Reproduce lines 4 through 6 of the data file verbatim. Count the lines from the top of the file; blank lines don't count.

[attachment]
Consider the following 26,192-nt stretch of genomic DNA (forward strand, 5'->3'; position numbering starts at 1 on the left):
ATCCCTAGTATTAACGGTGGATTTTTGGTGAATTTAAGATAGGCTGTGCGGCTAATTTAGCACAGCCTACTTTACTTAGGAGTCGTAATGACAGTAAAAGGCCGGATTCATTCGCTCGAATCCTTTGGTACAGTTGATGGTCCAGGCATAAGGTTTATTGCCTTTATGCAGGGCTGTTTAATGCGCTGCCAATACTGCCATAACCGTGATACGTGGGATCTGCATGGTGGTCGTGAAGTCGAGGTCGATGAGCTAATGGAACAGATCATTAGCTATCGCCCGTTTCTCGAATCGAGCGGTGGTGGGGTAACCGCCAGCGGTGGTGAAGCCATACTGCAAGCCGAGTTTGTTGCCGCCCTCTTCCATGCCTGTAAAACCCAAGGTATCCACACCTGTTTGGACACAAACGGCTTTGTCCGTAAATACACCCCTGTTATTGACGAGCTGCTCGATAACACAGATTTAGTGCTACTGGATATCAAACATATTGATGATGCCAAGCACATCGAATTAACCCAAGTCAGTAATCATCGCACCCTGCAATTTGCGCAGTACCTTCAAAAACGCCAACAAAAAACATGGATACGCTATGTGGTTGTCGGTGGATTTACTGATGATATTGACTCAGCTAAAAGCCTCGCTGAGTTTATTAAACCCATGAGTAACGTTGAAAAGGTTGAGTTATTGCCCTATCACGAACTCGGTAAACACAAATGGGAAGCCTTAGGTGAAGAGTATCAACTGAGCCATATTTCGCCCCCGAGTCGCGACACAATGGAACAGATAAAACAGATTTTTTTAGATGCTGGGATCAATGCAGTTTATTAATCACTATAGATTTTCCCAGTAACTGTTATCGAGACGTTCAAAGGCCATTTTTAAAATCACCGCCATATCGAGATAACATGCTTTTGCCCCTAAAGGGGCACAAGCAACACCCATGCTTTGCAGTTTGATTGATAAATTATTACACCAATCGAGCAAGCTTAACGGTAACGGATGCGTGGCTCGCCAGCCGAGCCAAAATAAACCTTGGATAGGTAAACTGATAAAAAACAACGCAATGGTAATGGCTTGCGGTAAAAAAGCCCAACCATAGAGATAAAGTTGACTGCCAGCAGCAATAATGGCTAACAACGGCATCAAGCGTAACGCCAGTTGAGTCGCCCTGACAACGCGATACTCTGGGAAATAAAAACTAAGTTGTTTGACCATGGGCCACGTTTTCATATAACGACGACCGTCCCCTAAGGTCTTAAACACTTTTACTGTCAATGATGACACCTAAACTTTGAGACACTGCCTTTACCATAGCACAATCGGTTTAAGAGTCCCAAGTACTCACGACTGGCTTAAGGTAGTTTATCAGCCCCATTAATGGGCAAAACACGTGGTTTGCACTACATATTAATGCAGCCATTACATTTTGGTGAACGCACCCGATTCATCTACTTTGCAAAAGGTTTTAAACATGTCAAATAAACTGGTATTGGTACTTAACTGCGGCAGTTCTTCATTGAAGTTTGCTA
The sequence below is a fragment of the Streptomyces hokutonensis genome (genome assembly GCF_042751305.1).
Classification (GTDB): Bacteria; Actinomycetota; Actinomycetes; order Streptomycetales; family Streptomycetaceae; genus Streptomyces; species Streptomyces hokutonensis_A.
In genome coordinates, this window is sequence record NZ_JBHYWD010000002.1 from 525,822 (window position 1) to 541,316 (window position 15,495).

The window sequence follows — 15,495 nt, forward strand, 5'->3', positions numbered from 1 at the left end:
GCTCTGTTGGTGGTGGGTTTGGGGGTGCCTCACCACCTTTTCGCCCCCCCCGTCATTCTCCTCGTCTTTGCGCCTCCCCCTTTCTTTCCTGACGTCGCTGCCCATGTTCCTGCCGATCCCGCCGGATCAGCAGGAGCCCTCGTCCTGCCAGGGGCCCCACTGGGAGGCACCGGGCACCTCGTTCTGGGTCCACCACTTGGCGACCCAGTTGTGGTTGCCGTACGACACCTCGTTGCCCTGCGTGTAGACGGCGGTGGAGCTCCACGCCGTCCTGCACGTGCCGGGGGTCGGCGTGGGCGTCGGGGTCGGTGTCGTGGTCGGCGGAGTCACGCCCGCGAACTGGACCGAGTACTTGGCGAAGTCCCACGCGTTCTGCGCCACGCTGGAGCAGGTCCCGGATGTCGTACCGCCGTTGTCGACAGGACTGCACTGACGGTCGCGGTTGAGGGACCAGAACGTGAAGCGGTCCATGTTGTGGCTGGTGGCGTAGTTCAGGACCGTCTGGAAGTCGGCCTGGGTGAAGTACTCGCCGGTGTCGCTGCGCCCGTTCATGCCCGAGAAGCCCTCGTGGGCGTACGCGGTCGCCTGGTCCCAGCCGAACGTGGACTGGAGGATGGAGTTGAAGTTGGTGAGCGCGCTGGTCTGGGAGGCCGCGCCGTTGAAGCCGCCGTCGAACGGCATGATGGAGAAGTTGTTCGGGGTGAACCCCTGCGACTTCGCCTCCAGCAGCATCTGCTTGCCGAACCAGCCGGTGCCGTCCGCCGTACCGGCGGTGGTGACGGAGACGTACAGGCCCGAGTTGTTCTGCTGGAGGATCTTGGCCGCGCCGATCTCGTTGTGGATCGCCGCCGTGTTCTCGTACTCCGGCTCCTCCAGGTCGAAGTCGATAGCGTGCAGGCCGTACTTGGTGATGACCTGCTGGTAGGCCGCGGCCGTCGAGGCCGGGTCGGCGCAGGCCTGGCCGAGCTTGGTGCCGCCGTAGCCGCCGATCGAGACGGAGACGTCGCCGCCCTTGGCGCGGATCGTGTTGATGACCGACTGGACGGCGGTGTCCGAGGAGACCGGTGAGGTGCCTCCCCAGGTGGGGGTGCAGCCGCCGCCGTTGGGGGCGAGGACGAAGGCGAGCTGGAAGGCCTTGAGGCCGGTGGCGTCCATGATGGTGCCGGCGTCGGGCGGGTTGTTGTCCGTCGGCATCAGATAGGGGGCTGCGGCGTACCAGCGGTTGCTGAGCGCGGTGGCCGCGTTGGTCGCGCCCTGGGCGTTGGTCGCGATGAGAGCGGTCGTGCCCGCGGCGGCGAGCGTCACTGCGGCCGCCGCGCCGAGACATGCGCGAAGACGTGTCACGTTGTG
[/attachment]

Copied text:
Classification (GTDB): Bacteria; Actinomycetota; Actinomycetes; order Streptomycetales; family Streptomycetaceae; genus Streptomyces; species Streptomyces hokutonensis_A.
In genome coordinates, this window is sequence record NZ_JBHYWD010000002.1 from 525,822 (window position 1) to 541,316 (window position 15,495).

The window sequence follows — 15,495 nt, forward strand, 5'->3', positions numbered from 1 at the left end: